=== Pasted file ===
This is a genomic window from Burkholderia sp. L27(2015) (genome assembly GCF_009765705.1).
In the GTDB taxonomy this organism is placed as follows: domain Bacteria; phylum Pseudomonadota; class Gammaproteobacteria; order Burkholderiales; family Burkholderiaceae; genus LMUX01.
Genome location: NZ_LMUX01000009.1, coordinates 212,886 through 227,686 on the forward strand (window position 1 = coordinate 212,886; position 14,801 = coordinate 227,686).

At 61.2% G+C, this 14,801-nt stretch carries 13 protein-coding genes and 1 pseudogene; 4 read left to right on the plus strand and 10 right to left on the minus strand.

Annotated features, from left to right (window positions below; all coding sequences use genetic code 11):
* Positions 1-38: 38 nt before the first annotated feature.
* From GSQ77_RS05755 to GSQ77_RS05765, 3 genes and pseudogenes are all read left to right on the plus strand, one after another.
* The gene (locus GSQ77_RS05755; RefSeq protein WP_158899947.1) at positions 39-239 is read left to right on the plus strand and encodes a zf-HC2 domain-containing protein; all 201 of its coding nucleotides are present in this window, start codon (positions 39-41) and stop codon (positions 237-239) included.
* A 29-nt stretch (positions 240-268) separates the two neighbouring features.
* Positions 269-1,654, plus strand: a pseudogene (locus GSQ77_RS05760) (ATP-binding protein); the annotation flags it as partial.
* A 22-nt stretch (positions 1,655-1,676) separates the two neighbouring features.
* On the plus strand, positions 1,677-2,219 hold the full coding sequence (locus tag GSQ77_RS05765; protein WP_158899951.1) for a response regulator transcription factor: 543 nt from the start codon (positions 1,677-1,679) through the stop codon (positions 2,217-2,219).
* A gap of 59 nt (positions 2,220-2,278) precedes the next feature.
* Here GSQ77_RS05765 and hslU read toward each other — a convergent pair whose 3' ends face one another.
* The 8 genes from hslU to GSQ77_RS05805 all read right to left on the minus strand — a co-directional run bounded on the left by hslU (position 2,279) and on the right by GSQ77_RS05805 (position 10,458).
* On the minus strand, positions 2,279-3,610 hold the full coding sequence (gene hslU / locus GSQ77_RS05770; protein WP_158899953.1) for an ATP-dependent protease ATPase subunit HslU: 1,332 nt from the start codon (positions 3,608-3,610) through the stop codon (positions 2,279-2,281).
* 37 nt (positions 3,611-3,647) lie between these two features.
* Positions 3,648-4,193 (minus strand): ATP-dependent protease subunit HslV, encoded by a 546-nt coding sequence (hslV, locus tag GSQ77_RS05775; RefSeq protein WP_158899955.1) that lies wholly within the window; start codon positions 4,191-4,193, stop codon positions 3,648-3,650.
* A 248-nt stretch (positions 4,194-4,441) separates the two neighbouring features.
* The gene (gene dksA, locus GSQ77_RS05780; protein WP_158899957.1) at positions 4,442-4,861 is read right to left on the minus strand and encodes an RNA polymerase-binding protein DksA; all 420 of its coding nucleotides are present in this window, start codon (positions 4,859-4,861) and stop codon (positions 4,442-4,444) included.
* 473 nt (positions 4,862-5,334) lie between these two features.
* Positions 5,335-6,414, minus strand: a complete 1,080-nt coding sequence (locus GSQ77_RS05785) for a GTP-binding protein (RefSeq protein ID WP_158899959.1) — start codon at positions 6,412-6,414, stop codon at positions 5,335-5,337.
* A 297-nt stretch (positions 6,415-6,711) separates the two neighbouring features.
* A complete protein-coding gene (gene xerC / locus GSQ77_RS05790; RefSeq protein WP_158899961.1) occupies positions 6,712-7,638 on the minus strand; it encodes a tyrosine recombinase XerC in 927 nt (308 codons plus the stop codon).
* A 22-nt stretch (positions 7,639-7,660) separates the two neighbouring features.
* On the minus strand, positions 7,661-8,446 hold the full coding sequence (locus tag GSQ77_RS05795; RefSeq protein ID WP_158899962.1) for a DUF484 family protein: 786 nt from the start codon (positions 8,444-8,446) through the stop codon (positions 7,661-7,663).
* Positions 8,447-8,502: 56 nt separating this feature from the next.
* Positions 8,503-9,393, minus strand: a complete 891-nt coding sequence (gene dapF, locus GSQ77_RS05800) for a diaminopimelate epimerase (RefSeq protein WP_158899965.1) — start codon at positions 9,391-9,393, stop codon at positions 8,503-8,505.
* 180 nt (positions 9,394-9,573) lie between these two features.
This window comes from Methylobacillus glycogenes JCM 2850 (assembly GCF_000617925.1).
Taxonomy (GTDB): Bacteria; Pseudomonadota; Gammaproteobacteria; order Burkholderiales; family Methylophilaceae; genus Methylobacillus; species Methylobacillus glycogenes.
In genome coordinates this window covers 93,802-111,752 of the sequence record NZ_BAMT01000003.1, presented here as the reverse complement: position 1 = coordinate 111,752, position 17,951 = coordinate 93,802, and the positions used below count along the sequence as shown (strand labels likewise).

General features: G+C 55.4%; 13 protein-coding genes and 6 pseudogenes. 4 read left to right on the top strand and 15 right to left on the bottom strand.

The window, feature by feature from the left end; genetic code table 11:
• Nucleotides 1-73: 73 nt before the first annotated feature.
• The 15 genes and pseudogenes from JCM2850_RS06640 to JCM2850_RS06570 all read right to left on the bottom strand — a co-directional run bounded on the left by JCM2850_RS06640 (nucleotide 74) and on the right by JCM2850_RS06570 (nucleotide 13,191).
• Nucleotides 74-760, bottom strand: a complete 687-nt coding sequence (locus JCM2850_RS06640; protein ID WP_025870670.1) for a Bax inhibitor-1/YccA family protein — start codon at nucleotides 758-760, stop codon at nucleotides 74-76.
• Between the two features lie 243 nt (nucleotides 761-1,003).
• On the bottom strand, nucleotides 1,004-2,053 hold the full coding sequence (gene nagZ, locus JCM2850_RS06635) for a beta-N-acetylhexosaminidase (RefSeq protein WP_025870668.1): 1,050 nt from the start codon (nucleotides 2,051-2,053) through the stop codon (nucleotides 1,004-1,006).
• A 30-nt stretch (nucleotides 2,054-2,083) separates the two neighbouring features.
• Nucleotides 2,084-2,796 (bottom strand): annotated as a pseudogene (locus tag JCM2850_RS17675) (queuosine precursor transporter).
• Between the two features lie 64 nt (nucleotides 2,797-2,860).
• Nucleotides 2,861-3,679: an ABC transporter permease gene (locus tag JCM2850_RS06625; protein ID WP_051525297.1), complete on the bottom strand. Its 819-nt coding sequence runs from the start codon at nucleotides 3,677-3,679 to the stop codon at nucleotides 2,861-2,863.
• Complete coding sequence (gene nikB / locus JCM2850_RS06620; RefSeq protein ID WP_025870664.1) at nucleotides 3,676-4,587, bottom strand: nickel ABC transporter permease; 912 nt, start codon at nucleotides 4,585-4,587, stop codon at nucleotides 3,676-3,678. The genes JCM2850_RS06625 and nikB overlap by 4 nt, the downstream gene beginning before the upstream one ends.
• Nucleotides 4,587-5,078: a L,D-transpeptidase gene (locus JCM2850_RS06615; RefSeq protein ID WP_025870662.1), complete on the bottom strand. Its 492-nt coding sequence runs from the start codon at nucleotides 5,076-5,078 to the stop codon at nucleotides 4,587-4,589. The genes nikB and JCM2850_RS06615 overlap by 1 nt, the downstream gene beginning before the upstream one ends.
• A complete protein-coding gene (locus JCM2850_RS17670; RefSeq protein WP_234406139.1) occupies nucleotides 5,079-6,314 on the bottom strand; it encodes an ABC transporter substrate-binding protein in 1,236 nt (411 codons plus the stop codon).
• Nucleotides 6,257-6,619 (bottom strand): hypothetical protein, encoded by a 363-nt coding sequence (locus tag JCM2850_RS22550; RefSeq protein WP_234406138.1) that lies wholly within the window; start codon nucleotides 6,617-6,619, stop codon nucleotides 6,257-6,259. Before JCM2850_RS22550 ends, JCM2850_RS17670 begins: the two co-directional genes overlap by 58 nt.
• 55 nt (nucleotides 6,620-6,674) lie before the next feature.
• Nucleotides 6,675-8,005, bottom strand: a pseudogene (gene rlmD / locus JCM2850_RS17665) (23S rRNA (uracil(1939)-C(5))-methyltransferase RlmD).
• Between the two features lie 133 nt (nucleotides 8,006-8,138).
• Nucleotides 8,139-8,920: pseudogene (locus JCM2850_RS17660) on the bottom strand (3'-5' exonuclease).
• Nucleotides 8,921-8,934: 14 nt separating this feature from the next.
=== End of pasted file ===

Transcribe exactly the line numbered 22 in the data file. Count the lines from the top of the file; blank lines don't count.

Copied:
* Positions 5,335-6,414, minus strand: a complete 1,080-nt coding sequence (locus GSQ77_RS05785) for a GTP-binding protein (RefSeq protein ID WP_158899959.1) — start codon at positions 6,412-6,414, stop codon at positions 5,335-5,337.